Prema had rarely left the house alone and had never had a paid job. In just a few months, she has transformed from being a shy, house-bound young woman to a professional sales executive who chats confidently with customers and colleagues, even handling complaints with composure.
She earns Rs 16,500 each month, and is single-handedly supporting her entire family.
As Prema explains: “They’re very proud and grateful that I got this chance.”
Her skills needed for the workplace was sharpened by Magic Bus India Foundation’s Get Into Programme, developed with Prince’s Trust International.
Get Into is an employer-led training course for young people from poor backgrounds, and the content varies depending on the sector.
Local employers outline the skills they’re looking for in entry-level positions, and the programme provides a mixture of classroom learning and on-the-job training to enable young people to develop those skills — a mixture of general employability skills and more technical, sector-specific know-how.
In a research launched on Friday by Prince’s Trust International showed that one in five young people surveyed in India are interested in jobs in growing green and digital sectors.
Of the young people surveyed in India, around 90 per cent think that soft skills such as confidence, teamwork and communication are as important as education qualifications.
Eighty-four per cent think it is important for jobs to have a positive impact on the community.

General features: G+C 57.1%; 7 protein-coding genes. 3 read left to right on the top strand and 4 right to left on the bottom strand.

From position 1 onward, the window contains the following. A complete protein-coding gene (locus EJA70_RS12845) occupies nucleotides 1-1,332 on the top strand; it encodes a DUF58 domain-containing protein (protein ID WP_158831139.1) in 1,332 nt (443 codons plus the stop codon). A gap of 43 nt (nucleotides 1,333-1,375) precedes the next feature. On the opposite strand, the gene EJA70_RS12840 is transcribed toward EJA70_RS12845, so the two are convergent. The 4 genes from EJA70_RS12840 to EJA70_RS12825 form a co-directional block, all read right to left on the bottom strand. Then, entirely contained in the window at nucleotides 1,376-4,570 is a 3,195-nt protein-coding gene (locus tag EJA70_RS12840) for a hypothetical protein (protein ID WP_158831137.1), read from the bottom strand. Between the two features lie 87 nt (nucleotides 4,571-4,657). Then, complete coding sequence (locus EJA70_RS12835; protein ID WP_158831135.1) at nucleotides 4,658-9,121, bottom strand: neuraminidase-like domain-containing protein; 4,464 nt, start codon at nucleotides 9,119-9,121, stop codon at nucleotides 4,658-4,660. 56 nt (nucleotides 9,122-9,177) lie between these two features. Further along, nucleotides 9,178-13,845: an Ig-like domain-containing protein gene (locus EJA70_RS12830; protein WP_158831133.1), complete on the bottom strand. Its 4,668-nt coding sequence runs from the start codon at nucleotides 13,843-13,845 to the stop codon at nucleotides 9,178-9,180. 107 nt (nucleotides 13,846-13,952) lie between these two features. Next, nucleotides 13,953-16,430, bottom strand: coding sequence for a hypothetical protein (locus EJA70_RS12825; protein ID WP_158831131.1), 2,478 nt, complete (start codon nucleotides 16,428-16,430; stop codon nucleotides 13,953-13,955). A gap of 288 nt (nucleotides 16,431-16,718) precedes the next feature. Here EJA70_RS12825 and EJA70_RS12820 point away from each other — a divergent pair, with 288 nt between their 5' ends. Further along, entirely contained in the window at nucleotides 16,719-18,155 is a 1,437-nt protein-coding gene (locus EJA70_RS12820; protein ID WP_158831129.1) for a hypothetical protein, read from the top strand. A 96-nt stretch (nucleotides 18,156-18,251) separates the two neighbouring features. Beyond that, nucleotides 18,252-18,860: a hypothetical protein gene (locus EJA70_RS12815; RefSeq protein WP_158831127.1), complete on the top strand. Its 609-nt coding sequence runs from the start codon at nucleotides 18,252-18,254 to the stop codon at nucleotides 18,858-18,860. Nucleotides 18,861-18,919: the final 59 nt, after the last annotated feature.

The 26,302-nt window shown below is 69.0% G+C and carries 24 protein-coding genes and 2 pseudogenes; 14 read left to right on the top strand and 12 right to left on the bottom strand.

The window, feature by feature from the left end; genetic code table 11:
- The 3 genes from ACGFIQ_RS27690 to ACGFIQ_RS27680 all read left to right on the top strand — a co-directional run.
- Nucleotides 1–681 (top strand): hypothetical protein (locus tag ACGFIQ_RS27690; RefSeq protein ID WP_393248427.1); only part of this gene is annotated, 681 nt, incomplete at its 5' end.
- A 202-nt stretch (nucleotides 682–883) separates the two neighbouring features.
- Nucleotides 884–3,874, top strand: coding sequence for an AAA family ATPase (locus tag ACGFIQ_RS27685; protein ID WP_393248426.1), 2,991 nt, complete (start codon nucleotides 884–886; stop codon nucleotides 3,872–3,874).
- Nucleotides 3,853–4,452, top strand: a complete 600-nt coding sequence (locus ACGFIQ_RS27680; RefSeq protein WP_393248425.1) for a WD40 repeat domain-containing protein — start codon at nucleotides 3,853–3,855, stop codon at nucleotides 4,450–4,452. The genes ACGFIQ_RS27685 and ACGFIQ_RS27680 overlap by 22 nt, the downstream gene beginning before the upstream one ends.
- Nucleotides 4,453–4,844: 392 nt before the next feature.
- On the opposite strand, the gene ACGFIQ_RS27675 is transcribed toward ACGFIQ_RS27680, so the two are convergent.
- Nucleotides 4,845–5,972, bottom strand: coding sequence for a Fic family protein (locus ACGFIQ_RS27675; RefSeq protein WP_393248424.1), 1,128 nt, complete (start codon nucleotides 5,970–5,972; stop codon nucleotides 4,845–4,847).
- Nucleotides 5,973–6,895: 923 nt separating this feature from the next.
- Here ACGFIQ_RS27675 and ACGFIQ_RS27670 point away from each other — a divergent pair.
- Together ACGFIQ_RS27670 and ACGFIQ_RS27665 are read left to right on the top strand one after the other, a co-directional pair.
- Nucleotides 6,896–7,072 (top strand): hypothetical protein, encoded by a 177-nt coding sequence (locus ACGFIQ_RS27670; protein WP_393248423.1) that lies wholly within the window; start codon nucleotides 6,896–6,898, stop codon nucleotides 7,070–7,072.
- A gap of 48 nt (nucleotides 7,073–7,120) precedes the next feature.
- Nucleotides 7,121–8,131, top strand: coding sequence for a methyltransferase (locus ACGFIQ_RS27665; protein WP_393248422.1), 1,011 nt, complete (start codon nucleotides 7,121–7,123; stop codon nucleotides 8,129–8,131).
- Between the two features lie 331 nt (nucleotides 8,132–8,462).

Founded by The Prince of Wales and building on four decades of experience in the UK, Prince’s Trust International delivers employability, education and enterprise programmes in over 17 countries.
The organisation has been operating in India since 2018, working with local partners Magic Bus and the Aga Khan Foundation to deliver employability and enterprise programmes that support young people across India to learn, earn and thrive.
In a message for International Youth Day, The Prince of Wales said: “It is a great pleasure to be able to mark International Youth Day, an occasion which is immensely close to my heart.
“Today gives us all an opportunity to celebrate the incredible achievements of young people and, additionally, allows us to reflect on the impact that recent years have had on the younger generation.
“In terms of the adversities they have faced, it is remarkable to see the resilience and ambition young people continue to show in the face of unprecedented global challenges.”
Commenting on the report’s findings, Jayathma Wickramanayake, United Nations Secretary-General’s Envoy on Youth, said: “Young people worldwide are disproportionately impacted by the multi-faceted challenges facing our world today, including the Covid-19 pandemic, the climate crisis, growing inequalities, and ongoing conflicts.
“To ensure every young person is empowered to reach their fullest potential, we must invest in universal, quality, and relevant opportunities for young people, including education, skills development, and decent jobs.
“This urgent need for action is captured in The Prince’s Trust Group’s second report on the future of work for young people.”